Webbers Falls, April 25, 1863

Webbers Falls, named for Walter Webber and the falls on the Arkansas River, is located in southeastern Muskogee County on U.S. Highway 64 and State Highway 100, along the bank of the Arkansas River. Early French explorers christened the falls LaCascade. In 1828 Webber, a chief of the Western Cherokee, established a trading post there and brought goods up the river in keelboats. He also operated a “saline” or salt works, which he leased from the Cherokee government. In 1833 the Arkansas Gazette advertised five area salines. A Civil War-era salt kettle owned by David Vann from the Dardeen “Dirty” Creek saline survives at the Webbers Falls Museum.

“Rich Joe” Vann, a Cherokee and father of David Vann, established a plantation in the area and built a replica of the mansion that he was forced to leave in Georgia. In 1863 Union troops burned this home along with most of the town but failed to capture Confederate Gen. Stand Watie and his troops, who had established headquarters at Webbers Falls during the Civil War. Brewer’s Academy, honoring O. H. P. Brewer, the Cherokee Nation’s first superintendent of education, was located in the town. After 1907 statehood it became Webbers Falls Public School. On March 25, 1882, members organized the First Baptist Church, making it the second-oldest Baptist Church in Indian Territory.

In 1907 the population of Webbers Fall numbered 332. In 1911 the Webbers Falls, Shawnee and Western Railroad operated in the town, ceased operation after 1914, but reorganized in 1916. At the beginning of the twentieth century the town no longer thrived as a major river trade center. Potatoes appeared to be the area’s principle crop. By 1920 the population rose to 480 citizens and remained below or near this figure until the 1990 census reported 722 people. A board of trustees form of government directs the town.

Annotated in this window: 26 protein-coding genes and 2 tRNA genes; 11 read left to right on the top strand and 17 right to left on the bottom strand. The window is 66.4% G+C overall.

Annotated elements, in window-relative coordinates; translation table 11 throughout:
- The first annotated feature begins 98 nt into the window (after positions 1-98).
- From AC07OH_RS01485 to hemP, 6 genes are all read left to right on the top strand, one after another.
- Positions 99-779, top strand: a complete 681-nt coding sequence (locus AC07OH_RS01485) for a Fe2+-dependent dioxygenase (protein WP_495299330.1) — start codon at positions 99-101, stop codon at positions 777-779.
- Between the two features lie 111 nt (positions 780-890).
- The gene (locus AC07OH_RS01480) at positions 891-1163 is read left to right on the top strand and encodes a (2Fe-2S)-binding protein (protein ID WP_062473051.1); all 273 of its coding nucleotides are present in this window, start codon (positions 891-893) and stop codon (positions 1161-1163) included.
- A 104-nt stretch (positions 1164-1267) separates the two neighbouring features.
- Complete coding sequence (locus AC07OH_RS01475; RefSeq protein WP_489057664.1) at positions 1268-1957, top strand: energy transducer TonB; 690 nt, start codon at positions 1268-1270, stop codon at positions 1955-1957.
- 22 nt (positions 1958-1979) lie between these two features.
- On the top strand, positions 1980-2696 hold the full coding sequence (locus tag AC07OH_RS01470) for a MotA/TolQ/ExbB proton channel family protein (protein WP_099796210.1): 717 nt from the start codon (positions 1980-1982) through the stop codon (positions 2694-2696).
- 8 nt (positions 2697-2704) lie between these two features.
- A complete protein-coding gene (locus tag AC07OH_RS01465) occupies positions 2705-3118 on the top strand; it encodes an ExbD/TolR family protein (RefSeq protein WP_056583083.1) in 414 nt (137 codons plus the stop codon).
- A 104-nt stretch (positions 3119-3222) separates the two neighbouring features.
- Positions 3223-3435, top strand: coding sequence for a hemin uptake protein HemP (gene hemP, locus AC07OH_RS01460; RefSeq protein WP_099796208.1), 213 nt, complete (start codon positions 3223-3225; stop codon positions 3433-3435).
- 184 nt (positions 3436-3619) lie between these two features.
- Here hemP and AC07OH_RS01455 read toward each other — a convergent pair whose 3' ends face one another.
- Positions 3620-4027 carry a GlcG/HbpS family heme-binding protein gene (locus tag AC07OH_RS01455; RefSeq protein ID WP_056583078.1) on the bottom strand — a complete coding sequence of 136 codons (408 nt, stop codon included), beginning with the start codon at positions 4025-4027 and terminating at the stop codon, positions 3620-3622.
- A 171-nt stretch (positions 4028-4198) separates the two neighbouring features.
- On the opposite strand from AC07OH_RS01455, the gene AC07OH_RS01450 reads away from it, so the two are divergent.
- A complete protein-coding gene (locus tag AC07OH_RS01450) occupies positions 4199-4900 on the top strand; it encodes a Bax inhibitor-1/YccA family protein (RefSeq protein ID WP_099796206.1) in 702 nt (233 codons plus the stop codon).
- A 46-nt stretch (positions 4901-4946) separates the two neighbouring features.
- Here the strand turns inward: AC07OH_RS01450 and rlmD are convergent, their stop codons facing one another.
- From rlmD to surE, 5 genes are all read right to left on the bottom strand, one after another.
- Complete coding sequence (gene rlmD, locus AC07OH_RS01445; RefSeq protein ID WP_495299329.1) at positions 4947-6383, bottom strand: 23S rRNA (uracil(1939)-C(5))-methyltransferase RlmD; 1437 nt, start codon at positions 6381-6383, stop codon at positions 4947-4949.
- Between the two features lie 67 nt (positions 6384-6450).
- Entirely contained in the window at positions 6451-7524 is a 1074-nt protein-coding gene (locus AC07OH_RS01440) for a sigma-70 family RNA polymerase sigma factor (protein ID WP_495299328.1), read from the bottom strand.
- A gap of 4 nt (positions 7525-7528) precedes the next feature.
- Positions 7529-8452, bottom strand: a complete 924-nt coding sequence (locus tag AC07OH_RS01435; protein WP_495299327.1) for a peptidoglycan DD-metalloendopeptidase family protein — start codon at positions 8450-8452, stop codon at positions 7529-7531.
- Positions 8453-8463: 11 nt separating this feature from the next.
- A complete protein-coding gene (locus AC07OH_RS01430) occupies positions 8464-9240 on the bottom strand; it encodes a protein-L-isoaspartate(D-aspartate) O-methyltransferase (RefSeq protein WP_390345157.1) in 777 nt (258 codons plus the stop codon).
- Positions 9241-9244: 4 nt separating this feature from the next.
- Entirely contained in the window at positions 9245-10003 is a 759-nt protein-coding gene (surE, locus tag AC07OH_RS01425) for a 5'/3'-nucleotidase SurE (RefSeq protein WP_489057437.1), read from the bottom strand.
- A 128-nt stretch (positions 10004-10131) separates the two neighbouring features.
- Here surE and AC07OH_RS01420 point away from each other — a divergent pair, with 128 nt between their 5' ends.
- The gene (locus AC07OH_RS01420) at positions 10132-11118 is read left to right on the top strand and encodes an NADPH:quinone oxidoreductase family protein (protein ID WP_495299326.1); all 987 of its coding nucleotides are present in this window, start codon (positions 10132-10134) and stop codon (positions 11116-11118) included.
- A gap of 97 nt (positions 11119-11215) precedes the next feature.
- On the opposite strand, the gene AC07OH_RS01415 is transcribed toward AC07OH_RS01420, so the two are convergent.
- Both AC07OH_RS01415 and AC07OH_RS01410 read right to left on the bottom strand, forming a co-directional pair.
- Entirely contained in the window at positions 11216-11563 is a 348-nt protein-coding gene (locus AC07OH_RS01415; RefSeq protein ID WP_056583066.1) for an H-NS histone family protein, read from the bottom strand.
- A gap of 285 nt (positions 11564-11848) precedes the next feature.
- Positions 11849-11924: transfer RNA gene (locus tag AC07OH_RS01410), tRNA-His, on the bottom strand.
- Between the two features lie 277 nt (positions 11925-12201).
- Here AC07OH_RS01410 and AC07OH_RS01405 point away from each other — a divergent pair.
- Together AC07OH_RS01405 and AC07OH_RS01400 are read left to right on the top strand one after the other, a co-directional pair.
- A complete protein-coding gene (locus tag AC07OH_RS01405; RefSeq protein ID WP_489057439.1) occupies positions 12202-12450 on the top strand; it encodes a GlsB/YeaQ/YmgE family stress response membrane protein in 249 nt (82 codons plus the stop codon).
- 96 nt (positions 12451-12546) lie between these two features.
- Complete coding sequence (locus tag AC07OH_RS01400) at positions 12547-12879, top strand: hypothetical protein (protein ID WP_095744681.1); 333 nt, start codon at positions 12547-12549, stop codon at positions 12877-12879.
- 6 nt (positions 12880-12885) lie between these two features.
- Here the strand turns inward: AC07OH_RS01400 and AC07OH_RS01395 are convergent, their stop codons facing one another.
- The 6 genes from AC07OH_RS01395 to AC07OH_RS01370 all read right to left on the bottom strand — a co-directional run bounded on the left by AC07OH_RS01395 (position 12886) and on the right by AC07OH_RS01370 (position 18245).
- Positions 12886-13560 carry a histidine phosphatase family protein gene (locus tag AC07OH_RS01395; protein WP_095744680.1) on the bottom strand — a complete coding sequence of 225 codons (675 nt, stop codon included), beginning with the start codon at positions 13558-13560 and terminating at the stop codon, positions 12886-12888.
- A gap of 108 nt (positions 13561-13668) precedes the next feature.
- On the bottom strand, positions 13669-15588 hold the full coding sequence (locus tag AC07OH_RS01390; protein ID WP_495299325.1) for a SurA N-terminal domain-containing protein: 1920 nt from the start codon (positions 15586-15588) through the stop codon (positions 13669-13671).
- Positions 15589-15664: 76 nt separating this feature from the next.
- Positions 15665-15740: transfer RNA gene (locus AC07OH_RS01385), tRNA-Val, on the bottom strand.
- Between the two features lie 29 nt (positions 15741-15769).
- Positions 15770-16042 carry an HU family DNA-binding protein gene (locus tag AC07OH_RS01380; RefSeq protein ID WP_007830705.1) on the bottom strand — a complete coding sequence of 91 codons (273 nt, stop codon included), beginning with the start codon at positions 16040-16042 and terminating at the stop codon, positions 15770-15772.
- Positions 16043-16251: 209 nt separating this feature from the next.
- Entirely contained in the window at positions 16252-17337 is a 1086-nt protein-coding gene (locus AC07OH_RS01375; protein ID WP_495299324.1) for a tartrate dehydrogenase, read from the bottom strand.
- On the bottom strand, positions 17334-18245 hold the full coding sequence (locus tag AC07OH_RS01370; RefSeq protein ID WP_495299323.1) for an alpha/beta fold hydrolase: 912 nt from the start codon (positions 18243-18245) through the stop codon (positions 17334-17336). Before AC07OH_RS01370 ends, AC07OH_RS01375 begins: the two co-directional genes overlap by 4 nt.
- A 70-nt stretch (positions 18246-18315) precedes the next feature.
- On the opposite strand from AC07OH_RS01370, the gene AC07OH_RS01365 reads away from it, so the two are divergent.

The Webbers Falls Lock and Dam and Reservoir, created in 1970 as part of the McClellan-Kerr Arkansas River Navigation System, has attracted outdoor enthusiasts and aided the local economy. At the beginning of the twenty-first century the incorporated town continued as a terminal for traffic on the Arkansas River with access to the Missouri Pacific Railroad. Like many rural towns, Webbers Falls lost population during the twentieth century, but recent planning increased both economic opportunities and the population. The 2000 census listed 726 citizens, a greater than 57 percent increase over the 1980 census of 461.

BIBLIOGRAPHY: Marguerite McFadden, “The Saga of ‘Rich Joe’ Vann,” The Chronicles of Oklahoma 61 (Spring 1983). Marguerite McFadden, “Webbers Falls: Noted Historic Site in Muskogee County,” The Chronicles of Oklahoma 51 (Spring 1973). George H. Shirk, Oklahoma Place Names (2d ed., Norman: University of Oklahoma Press, 1974).

Linda Mayes Miller, “Webbers Falls,” Encyclopedia of Oklahoma History and Culture

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